The conduits from other states have multiplied in recent years with the tightening of adoption laws. Nationally known adoption lawyers like Leavitt, Stanley Michelman of New York and Seymour Kurtz of Chicago and Atlanta, have all developed ties in South Carolina. So have scores of other lawyers around the country.
Some of them send clients here to adopt babies, and others funnel all the principal parties to adoption into the state, where their mutual concerns can be met more simply than at home.
The secrecy surrounding adoptions in South Carolina makes it hard to trace inter-state patterns. Leavitt associations appear most often in Spartanburg where several lawyers have handled the legal work locally. Michelman adoptions have occurred in at least a dozen South Carolina counties, channelled through a single Charleston lawyer.
Kurtz, who runs an Atlanta-based agency, has placed babies in several South Carolina counties, but he says he prefers to have them born in Georgia, where they await delivery in private homes.
Major feeds into Sumter appear to come from Florida and New York, while those into Myrtle Beach, Columbia, and several other cities appear to come from New York, Maryland, Connecticut, Massachusetts, Rhode Island, Virginia an Michigan.
Although Leavitt has zeroed in on South Carolina courts' leniency toward fathers' rights, what appeals to most out-of-state lawyers is that non-resident adoptions are simply and easily accomplished here.
While state law provides that extraordinary circumstances must be present, it is unusual for any adoption petition to be denied, a survey of court records shows.
At least 14 states prohibit non-resident adoption, and at least 18 states either prohibit non-agency adoption or place restrictions on private placements. In those states, people who are rejected by agencies or placed on long waiting lists may look toward states like South Carolina for relief.
Most lawyers who handle private adoptions agree that once a trickle is established, a flood is likely to come, because the demand for babies is so great nationwide.
The flood has struck South Carolina. Nobody knows how many babies leave the state every year in the arms of adoptive parents. Vital Records at the State Department of Health and Environmental Control keeps statistics on non-resident adoption, but not broken into categories that show the children's ages, whether they were placed by agencies or by private entities, and whether they have been adopted by relatives or strangers. (Step-parents' adopting children from a spouse's prior marriage accounts for a large percentage of adoptions)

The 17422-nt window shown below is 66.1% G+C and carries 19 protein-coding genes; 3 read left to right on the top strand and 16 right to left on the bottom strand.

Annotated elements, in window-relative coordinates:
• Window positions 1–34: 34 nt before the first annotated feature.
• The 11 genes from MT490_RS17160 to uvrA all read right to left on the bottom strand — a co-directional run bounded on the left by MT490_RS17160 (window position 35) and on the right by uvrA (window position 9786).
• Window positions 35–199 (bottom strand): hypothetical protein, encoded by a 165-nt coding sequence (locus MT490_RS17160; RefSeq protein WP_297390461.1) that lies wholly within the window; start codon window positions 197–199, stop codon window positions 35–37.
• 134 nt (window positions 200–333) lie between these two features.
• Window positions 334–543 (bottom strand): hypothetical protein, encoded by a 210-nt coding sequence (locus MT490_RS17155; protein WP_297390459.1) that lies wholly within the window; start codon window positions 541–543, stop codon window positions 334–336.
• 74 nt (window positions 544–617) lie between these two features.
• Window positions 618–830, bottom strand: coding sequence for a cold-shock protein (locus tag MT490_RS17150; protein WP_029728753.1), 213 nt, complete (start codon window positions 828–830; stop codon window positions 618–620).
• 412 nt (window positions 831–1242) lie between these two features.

DHEC keeps tallies in all those categories, too, but without applying the residency variable.
Without knowing how all the variables interact, its hard to say what DHEC numbers really mean. What they do say with resounding clarity, however, is that adoption is a highly popular way to have children, especially healthy, white children.
In 1982, the last year for which DHEC statistics were available, 1826 children were adopted in South Carolina; 259 of them were under a year old when the adoptions were finalized, and another 473 were between one an four. That year 450 children were adopted by non-residents, and 394 of the youngsters were white.
Public and private agencies placed only 390 of those 1,826 children.
Leavitt’s experience in South Carolina provides some insights in how the demand for children balloons private adoption statistics.
In the process of using South Carolina as a birthing state, Leavitt has picked up some new adoptive parents as clients as well. When he routed the young Asheville girl to Spartanburg, he needed a local attorney to handle legalities in South Carolina and he chose a Spartanburg woman who was listed in the family law section of the American Bar Association directory.
Since then, a partner in her firm had adopted twins through Leavitt
Several South Carolina families have adopted California babies in California through the cross-country channel, and Leavitt has handled adoptions of South Carolina babies. One, born in Beaufort, is being adopted by a California based tennis pro who mentioned at a Hilton Head tournament that he and his wife were interested in adopting a baby. By tournament s end they had been introduced to the unwed mother who would agree to their having her child, Leavitt said.
Leavitt charges a flat $2,000 for an adoption, no matter how easy or how complicated, he said, and he resents any implication that he is involved in a black marker for infants—"There is no auction or commercial transaction going on here, he said.